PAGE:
- Aust Prescr 1995;18:35-8
- 1 April 1995
- DOI: 10.18773/austprescr.1995.045
Some of the views expressed in the following notes on newly approved products should be regarded as preliminary, as there may have been limited published data at the time of publication, and little experience in Australia of their safety or efficacy. However, the Editorial Executive Committee believes that comments made in good faith at an early stage may still be of value. Before new drugs are prescribed, the Committee believes it is important that more detailed information is obtained from the manufacturer's approved product information, a drug information centre or some other appropriate source.
ophthalmic solution containing 3 mg/mL in 5 mL
Indication: bacterial conjunctivitis
Not all cases of conjunctivitis are due to bacteria. However, when a topical antibiotic is indicated, ofloxacin solution can be considered for severe cases. Ofloxacin is a fluoroquinolone antibiotic similar to norfloxacin. The drug inhibits DNA gyrase which leads to the death of the organism. Ofloxacin has a broad spectrum of activity which includes the common pathogens.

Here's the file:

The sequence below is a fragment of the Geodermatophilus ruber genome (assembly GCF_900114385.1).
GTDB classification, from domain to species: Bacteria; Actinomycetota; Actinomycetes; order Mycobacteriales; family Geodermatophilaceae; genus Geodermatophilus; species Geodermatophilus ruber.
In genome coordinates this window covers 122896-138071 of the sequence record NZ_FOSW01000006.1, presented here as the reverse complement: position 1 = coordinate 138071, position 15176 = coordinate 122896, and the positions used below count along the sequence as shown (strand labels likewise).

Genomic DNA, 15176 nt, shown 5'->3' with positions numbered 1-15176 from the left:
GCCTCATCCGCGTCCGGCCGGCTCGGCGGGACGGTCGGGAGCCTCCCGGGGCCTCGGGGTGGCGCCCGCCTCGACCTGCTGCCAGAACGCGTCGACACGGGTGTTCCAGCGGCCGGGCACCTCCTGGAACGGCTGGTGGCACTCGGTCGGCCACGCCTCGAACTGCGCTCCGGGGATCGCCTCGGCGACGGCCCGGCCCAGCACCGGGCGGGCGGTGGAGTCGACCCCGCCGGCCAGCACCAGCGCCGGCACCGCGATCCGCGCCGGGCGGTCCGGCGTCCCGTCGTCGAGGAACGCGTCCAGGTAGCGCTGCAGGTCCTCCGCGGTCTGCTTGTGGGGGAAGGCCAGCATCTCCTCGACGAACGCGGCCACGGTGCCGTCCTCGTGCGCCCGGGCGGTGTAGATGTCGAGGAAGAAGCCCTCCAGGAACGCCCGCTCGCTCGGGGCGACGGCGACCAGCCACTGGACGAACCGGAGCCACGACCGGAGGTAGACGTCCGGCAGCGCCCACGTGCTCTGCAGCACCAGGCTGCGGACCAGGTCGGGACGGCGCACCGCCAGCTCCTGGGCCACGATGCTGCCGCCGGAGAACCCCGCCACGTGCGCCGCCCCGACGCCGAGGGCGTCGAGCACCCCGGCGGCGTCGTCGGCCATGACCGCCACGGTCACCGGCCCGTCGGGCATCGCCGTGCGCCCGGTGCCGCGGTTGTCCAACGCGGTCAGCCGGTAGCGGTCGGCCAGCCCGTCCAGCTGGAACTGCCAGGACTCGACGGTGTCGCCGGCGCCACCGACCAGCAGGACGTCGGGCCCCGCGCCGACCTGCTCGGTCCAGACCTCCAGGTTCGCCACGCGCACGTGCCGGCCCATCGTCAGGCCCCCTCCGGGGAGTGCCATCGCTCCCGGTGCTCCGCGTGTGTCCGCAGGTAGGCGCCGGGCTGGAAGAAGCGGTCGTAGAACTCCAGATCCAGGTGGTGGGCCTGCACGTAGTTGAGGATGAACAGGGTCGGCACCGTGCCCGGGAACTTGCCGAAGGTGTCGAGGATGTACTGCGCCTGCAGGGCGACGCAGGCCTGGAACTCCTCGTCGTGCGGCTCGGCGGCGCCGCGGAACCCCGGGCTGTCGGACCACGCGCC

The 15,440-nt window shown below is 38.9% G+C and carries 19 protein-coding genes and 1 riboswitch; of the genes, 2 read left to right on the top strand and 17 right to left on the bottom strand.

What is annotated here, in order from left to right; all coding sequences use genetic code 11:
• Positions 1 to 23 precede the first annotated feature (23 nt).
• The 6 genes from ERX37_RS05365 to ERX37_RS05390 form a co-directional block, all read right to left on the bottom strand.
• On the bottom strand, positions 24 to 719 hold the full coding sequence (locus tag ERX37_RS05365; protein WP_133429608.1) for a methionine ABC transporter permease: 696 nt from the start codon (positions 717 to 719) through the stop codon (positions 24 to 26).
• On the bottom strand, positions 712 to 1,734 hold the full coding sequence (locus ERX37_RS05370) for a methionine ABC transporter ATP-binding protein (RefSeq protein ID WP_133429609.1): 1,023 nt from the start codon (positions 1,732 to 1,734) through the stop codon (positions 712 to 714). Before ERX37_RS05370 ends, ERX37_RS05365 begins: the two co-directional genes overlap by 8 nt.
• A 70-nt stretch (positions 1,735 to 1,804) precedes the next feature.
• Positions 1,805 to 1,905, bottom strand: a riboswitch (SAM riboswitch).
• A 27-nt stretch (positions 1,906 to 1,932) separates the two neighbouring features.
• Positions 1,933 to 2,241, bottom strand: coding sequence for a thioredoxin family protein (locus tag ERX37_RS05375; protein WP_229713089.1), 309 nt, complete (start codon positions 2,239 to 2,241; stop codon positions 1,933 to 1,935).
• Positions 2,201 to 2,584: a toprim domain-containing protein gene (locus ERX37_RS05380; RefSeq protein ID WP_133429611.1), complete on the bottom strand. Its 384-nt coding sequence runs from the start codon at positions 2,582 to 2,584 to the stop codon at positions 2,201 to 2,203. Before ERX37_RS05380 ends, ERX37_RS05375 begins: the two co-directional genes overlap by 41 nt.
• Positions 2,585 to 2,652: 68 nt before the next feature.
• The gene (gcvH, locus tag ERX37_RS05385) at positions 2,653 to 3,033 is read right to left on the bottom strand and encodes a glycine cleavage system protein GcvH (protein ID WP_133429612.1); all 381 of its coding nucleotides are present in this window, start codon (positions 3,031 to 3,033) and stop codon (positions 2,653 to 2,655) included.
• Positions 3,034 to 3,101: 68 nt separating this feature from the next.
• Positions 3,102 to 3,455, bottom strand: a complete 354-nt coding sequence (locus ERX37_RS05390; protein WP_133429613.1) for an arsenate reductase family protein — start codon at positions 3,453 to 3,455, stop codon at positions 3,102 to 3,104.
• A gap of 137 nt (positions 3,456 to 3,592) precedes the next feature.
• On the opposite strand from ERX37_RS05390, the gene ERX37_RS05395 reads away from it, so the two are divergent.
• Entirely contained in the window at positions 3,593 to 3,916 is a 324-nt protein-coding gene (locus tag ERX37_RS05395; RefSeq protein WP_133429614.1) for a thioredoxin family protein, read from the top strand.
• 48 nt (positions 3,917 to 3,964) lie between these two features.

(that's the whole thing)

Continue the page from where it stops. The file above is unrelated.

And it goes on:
The manufacturer recommends that one drop be used 4 hourly for 2 days and then one drop 6 hourly for up to 8 days. Long term use is not advised as a resistant infection may develop. Contact lenses should not be worn during treatment. The drug is not approved for use in children.
A small amount of ofloxacin is absorbed. Although there is a potential for systemic adverse reactions, more common problems are burning, stinging, itching and dry eyes. Although 10-14% of patients report adverse effects, under 2% of patients cease therapy because of these reactions.
It is not clear if ofloxacin has an advantage over established (and probably cheaper) treatments for bacterial conjunctivitis.